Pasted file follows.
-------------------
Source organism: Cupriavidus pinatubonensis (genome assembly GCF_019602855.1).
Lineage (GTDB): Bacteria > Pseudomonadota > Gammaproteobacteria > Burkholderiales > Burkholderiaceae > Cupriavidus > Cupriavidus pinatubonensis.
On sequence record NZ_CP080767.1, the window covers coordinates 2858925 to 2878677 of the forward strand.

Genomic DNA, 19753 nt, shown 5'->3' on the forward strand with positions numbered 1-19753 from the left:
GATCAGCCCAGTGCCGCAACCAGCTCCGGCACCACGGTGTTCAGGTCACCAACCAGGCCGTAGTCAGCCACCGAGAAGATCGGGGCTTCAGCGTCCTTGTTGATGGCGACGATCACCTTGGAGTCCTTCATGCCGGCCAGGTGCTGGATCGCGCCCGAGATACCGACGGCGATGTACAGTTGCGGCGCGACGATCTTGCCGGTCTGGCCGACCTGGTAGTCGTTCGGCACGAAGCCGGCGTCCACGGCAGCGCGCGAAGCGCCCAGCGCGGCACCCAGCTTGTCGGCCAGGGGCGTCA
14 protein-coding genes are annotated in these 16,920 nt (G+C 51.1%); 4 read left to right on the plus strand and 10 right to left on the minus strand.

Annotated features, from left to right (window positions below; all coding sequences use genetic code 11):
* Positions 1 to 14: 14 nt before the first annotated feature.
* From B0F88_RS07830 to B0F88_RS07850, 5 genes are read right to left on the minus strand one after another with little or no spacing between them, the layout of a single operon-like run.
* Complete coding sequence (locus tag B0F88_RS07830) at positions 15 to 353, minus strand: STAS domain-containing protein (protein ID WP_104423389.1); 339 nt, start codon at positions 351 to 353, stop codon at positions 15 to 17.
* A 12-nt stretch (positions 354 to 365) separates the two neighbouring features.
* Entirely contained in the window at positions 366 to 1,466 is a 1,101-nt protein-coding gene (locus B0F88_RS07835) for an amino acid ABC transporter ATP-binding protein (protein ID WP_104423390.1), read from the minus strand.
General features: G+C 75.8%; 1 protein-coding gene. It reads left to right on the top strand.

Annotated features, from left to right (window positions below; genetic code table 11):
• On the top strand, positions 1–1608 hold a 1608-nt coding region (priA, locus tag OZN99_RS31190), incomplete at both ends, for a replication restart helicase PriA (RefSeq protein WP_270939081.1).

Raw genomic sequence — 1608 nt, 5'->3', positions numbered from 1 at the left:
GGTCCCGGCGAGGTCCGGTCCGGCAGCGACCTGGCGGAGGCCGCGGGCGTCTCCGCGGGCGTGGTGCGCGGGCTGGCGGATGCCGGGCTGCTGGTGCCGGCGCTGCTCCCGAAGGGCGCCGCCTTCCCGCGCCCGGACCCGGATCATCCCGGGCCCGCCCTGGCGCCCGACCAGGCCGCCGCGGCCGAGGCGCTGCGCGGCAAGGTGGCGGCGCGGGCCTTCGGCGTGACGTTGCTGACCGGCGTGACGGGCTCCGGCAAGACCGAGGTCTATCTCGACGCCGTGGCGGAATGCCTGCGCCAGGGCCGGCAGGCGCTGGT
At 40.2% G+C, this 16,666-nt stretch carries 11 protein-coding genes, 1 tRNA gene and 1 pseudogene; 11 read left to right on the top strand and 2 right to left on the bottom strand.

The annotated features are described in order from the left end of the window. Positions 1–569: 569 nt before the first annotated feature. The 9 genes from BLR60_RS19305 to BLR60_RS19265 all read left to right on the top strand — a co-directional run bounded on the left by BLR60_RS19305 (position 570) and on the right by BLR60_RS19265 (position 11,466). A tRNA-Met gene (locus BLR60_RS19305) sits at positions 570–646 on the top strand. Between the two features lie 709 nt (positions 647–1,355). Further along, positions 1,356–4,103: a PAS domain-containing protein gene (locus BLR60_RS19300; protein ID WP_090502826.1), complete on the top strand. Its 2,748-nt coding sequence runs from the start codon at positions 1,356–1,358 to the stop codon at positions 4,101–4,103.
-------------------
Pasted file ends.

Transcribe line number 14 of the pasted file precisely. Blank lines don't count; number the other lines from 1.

Annotated features, from left to right (window positions below; genetic code table 11):